Eric, you are the founder of Midwest Dreamin’. Can you tell us the story about how you decided to create this wonderful event and how did it change over the years?
Eric Dreshfield: The origin of Midwest Dreamin’ is a rather funny story, but with some serious educational enlightenment that took place. The very first Midwest Dreamin’ was held in 2011, in Louisville, KY. During my first year of working with Salesforce I was unable to attend Dreamforce due to budgetary limitations at the company I was working for. So this crazy idea popped into my head: Let’s bring Dreamforce to me! And that was the beginnings of what is now Midwest Dreamin’, and I convinced 100 people to join me in Louisville, KY in May, 2011, for a full day of Salesforce education and community. I quickly learned that running an event like this was the wrong way to be able to enjoy the event, as I was too busy making sure everything was running smooth and on schedule, that I barely had time to breathe!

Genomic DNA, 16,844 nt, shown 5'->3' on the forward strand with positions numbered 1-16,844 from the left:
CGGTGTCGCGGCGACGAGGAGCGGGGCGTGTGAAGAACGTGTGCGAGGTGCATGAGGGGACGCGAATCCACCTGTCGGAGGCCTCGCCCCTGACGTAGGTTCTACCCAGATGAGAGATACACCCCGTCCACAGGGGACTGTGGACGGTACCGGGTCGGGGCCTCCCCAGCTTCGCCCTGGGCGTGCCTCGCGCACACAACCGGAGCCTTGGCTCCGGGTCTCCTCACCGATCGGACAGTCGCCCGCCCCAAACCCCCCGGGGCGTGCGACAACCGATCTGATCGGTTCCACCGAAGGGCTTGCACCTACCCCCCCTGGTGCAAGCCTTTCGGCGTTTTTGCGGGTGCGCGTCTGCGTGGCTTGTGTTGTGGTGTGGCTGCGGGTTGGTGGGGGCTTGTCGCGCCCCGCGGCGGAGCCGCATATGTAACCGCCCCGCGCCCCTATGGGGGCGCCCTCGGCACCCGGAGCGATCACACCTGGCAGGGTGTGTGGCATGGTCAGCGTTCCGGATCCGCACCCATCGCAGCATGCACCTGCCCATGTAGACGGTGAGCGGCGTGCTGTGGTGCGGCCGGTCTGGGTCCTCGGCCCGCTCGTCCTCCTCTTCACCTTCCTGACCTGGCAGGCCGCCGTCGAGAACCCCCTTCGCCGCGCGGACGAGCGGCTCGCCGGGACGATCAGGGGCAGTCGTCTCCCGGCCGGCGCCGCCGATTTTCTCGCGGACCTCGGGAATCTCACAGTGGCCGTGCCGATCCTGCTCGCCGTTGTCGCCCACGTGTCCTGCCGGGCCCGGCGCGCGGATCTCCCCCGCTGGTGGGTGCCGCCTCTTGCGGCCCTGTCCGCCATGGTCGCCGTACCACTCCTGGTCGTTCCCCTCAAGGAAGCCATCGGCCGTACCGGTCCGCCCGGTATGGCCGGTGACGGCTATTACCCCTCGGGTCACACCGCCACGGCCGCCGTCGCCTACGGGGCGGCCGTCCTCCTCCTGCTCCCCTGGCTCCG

I wasn’t totally alone – I did have support from afar from people like Jackie Travieso, Joshua Hoskins and Jennifer Philips – they organized an event called “Dreamforce to You – Florida”, that was held 2010 to 2012, and I spent several hours in conversations with them about what it took to make those events happen. Due to various circumstances, Midwest Dreamin’ did not take place in 2012 or 2013, but those 100 people (and others they talked to about the event) kept on me: “When’s the next Midwest Dreamin’?” So in late 2013, I put out the call to Midwest US Salesforce MVPs and User Group Leaders: “Who want’s to help me bring Midwest Dreamin’ to Chicago in 2014?” 11 awesome people raised their hands and offered to help: Denise Carbone, Leyna Hoffer, Andy Ognenoff, Natalie Gunther, Jen Nelson, Michael Estes, Jason Kort, Brian Kwong, Dianna Raisor, John Receveur, and Susan Thayer.